Scintillating at Any Speed

Gary S. Vasilash

Last Monday, Memorial Day in the U.S., we recommended that you might kick back and watch a relaxing-but-possibly-invigorating edition of “Autoline After Hours.” But now you are back at work. And we have still another edition that we’d like to bring to your attention.

This time watch Autoextremist Peter DeLorenzo, AOL Autos’ Scott Burgess, and me talk about a variety of subjects, ranging from the Camry to composites to the Corvair. And as a special bonus, Burgess’s recently acquired ’64 Corvair is in the studio.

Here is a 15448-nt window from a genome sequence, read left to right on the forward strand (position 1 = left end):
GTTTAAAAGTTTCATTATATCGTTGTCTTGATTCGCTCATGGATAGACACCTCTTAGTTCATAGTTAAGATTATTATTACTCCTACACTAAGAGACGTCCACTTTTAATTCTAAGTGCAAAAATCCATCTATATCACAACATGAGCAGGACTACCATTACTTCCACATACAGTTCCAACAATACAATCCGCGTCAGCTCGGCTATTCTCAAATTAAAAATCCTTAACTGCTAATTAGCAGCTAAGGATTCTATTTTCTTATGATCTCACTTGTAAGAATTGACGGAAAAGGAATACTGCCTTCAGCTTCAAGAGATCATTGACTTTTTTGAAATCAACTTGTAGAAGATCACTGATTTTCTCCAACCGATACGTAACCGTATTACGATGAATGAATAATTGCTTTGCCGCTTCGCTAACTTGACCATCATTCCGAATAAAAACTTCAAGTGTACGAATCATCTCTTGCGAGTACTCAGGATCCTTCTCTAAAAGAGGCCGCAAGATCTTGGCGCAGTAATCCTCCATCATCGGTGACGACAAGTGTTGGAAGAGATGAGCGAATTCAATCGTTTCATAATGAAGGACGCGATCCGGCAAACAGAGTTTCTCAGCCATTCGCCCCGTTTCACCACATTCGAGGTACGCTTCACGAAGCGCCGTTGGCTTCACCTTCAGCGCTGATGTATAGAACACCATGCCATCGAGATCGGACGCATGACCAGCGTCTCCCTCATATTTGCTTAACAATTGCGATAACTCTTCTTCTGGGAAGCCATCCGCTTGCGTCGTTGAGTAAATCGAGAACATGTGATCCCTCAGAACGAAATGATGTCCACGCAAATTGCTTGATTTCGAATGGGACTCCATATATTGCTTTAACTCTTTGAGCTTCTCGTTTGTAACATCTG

Here’s a fun fact about the Corvair: there were two generations of the vehicle. Production ran from 1959 to 1969. Ralph Nader’s Unsafe at Any Speed, which is widely considered to have nailed the coffin shut on the compact, rear-engined vehicle, appeared in 1965. Clearly, it didn’t kill the car. GM execs at the time managed to do that by themselves, following a tendency, as DeLorenzo puts it, of ending car programs just when they’ve managed to get them right. (Another example: the Pontiac Fiero.)

1984 Pont Fiero